https://www.census.gov/programs-surveys/popest/about/schedule.html

I believe we are looking at a 3pm drop.  Though in my experience rarely are they ever on time lol.

Interestingly the metro only grew by about 5000, to around 1.081 Million. Net domestic migration was a negative number for the second year in a row (more people left than moved here). Might be the lack of housing that's affecting that. Or people left to find work elsewhere who were cut from Covid shutdowns. International immigration was the lowest in over a decade, I imagine also because of Covid.

Population grew because we have so many babies around here, vs deaths. Although deaths were the highest they've been ever, 8639. Covid maybe? 

https://www.census.gov/programs-surveys/popest/technical-documentation/research/evaluation-estimates/2020-evaluation-estimates/2010s-totals-metro-and-micro-statistical-areas.html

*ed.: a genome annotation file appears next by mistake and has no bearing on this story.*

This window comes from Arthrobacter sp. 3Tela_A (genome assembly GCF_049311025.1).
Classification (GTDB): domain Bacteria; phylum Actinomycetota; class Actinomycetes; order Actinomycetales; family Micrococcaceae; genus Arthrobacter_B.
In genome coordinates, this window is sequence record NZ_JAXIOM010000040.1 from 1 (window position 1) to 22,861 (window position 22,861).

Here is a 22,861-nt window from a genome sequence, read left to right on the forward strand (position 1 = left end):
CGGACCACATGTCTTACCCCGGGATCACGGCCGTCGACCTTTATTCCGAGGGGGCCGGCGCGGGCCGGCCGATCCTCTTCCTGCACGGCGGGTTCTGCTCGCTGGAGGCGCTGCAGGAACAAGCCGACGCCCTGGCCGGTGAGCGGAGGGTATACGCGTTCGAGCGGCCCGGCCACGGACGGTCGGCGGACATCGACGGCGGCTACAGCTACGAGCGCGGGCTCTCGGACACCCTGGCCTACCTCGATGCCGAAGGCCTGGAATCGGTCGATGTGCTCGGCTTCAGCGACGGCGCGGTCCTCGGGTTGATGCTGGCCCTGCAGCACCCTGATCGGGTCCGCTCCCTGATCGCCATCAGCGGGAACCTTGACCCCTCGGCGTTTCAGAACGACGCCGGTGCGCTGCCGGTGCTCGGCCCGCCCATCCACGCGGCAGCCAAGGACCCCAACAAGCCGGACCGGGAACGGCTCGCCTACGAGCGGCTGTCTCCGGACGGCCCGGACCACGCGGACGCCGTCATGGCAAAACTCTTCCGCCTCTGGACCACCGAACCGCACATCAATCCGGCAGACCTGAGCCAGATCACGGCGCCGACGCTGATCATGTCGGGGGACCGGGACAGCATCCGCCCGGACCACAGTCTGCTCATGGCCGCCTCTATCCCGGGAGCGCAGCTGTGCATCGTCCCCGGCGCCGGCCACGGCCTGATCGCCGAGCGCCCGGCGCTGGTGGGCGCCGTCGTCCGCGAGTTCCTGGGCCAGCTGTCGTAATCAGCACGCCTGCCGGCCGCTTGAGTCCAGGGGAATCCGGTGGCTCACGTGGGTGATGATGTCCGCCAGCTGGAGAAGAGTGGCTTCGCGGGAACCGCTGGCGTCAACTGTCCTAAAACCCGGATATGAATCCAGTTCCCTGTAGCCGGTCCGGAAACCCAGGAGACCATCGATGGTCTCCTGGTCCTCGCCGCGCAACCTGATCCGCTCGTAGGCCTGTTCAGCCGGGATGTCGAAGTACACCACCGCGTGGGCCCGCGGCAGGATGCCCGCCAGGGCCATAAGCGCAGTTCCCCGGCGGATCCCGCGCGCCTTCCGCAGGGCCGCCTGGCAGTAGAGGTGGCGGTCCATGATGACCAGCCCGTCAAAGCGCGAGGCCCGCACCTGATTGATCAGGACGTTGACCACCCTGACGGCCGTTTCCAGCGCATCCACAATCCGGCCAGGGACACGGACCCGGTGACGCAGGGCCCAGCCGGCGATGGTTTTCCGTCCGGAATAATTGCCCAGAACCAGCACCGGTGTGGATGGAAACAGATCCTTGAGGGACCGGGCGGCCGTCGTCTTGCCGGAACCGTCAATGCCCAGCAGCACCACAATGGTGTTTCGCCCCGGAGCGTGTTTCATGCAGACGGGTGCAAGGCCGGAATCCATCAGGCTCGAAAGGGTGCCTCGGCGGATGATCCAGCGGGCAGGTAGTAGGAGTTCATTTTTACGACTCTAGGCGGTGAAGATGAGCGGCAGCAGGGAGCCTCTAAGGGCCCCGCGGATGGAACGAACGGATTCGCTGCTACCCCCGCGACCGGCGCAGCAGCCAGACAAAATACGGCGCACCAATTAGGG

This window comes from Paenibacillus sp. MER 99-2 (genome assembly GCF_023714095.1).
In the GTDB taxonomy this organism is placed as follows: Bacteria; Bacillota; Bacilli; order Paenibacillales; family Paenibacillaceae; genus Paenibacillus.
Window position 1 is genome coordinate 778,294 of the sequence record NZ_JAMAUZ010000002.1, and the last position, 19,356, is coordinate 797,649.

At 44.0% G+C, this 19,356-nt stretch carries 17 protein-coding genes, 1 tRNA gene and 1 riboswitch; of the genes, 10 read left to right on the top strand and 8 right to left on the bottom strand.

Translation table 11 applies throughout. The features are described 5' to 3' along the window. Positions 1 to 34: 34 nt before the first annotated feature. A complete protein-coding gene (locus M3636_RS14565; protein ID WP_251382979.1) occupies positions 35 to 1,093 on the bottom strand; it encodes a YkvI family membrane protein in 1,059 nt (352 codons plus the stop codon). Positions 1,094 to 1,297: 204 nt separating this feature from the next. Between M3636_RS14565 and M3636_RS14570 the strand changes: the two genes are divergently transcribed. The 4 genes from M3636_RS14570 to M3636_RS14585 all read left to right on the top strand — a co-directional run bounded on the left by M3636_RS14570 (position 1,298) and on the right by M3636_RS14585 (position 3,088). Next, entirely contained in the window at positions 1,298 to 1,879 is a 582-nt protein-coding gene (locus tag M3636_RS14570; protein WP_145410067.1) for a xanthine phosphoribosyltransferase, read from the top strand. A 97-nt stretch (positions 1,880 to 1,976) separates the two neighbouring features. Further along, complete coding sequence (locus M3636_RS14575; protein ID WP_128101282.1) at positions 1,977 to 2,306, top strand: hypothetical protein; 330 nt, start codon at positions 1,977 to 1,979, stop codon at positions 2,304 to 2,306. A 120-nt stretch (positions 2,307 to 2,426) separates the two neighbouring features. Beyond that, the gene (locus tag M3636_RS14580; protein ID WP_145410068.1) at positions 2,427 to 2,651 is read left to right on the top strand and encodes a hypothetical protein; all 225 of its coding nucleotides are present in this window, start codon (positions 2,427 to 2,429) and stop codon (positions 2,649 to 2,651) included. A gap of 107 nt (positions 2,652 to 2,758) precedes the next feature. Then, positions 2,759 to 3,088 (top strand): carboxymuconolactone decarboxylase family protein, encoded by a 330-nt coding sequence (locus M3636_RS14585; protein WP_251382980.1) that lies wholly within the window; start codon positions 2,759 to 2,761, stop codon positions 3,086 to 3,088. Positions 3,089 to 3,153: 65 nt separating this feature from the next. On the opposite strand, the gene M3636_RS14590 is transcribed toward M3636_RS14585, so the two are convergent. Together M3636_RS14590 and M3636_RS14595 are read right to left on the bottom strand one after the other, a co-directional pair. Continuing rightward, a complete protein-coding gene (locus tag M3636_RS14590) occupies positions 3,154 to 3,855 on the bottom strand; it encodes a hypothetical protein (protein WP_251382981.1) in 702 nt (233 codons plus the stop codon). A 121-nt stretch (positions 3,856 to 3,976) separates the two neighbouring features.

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It'd be interesting to see if they are lower across the board (States, cities, etc). This census was a little unusual (to say the least). They kind of moved the goal post, and I think a lot of people were disenfranchised with the whole process. I wonder if the US really grew at it's slowest pace since the depression, or if there was a pretty significant undercount.

Joe

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22 hours ago, MJLO said:

Right now there's some dispute about how accurate the numbers are.   The official state numbers for the census were released last week and Michigan was under counted in the estimates by over 110,000.  

Michigan 2020 Estimates:  9,966,555

Michigan 2020  Actual: 10,077,331